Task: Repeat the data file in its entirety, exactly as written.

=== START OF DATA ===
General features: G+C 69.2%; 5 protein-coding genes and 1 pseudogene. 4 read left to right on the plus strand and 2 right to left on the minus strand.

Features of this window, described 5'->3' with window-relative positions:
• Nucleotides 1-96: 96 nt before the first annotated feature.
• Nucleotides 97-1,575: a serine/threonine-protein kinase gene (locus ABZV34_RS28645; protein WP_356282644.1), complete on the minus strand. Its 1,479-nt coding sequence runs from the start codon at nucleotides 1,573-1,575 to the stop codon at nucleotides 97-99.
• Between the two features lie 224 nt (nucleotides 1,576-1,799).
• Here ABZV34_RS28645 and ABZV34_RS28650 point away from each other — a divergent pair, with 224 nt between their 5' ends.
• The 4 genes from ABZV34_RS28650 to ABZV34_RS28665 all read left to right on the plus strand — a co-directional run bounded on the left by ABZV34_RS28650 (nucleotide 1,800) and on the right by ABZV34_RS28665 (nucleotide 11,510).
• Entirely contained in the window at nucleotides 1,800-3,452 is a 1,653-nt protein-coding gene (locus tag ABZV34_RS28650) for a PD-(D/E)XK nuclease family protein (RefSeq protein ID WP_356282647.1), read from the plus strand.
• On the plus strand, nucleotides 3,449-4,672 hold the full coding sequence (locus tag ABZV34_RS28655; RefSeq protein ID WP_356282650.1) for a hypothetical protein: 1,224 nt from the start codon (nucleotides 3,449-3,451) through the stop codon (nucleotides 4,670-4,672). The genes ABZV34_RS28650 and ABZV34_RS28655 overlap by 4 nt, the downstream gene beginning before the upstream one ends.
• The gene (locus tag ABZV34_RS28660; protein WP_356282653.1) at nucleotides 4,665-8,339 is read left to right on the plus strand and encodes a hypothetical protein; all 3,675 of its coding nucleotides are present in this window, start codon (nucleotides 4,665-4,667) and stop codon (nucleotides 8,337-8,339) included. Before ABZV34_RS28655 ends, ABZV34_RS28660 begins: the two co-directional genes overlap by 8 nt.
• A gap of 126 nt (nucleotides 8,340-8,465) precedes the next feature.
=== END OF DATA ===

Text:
General features: G+C 69.2%; 5 protein-coding genes and 1 pseudogene. 4 read left to right on the plus strand and 2 right to left on the minus strand.

Features of this window, described 5'->3' with window-relative positions:
• Nucleotides 1-96: 96 nt before the first annotated feature.
• Nucleotides 97-1,575: a serine/threonine-protein kinase gene (locus ABZV34_RS28645; protein WP_356282644.1), complete on the minus strand. Its 1,479-nt coding sequence runs from the start codon at nucleotides 1,573-1,575 to the stop codon at nucleotides 97-99.
• Between the two features lie 224 nt (nucleotides 1,576-1,799).
• Here ABZV34_RS28645 and ABZV34_RS28650 point away from each other — a divergent pair, with 224 nt between their 5' ends.
• The 4 genes from ABZV34_RS28650 to ABZV34_RS28665 all read left to right on the plus strand — a co-directional run bounded on the left by ABZV34_RS28650 (nucleotide 1,800) and on the right by ABZV34_RS28665 (nucleotide 11,510).
• Entirely contained in the window at nucleotides 1,800-3,452 is a 1,653-nt protein-coding gene (locus tag ABZV34_RS28650) for a PD-(D/E)XK nuclease family protein (RefSeq protein ID WP_356282647.1), read from the plus strand.
• On the plus strand, nucleotides 3,449-4,672 hold the full coding sequence (locus tag ABZV34_RS28655; RefSeq protein ID WP_356282650.1) for a hypothetical protein: 1,224 nt from the start codon (nucleotides 3,449-3,451) through the stop codon (nucleotides 4,670-4,672). The genes ABZV34_RS28650 and ABZV34_RS28655 overlap by 4 nt, the downstream gene beginning before the upstream one ends.
• The gene (locus tag ABZV34_RS28660; protein WP_356282653.1) at nucleotides 4,665-8,339 is read left to right on the plus strand and encodes a hypothetical protein; all 3,675 of its coding nucleotides are present in this window, start codon (nucleotides 4,665-4,667) and stop codon (nucleotides 8,337-8,339) included. Before ABZV34_RS28655 ends, ABZV34_RS28660 begins: the two co-directional genes overlap by 8 nt.
• A gap of 126 nt (nucleotides 8,340-8,465) precedes the next feature.